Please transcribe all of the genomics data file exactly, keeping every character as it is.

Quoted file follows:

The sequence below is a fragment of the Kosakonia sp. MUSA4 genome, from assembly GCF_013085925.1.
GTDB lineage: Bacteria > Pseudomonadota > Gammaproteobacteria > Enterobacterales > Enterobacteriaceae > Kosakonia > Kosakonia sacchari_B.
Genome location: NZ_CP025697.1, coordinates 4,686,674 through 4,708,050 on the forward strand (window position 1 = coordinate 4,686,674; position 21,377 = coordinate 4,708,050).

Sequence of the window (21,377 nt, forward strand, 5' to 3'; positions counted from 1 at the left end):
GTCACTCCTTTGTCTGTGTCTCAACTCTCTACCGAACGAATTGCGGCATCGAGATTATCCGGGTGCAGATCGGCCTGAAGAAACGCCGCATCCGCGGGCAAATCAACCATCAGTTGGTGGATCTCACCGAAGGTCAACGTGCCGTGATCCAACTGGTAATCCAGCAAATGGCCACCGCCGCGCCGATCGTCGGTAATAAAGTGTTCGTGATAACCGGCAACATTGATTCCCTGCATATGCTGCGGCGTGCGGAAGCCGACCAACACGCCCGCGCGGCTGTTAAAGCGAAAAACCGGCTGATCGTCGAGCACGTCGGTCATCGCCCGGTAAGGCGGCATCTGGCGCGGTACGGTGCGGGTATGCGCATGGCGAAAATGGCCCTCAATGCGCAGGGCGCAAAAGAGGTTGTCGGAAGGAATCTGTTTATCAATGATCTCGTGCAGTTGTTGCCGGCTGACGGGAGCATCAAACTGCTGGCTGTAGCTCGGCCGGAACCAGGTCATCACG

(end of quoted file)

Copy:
The sequence below is a fragment of the Kosakonia sp. MUSA4 genome, from assembly GCF_013085925.1.
GTDB lineage: Bacteria > Pseudomonadota > Gammaproteobacteria > Enterobacterales > Enterobacteriaceae > Kosakonia > Kosakonia sacchari_B.
Genome location: NZ_CP025697.1, coordinates 4,686,674 through 4,708,050 on the forward strand (window position 1 = coordinate 4,686,674; position 21,377 = coordinate 4,708,050).

Sequence of the window (21,377 nt, forward strand, 5' to 3'; positions counted from 1 at the left end):
GTCACTCCTTTGTCTGTGTCTCAACTCTCTACCGAACGAATTGCGGCATCGAGATTATCCGGGTGCAGATCGGCCTGAAGAAACGCCGCATCCGCGGGCAAATCAACCATCAGTTGGTGGATCTCACCGAAGGTCAACGTGCCGTGATCCAACTGGTAATCCAGCAAATGGCCACCGCCGCGCCGATCGTCGGTAATAAAGTGTTCGTGATAACCGGCAACATTGATTCCCTGCATATGCTGCGGCGTGCGGAAGCCGACCAACACGCCCGCGCGGCTGTTAAAGCGAAAAACCGGCTGATCGTCGAGCACGTCGGTCATCGCCCGGTAAGGCGGCATCTGGCGCGGTACGGTGCGGGTATGCGCATGGCGAAAATGGCCCTCAATGCGCAGGGCGCAAAAGAGGTTGTCGGAAGGAATCTGTTTATCAATGATCTCGTGCAGTTGTTGCCGGCTGACGGGAGCATCAAACTGCTGGCTGTAGCTCGGCCGGAACCAGGTCATCACG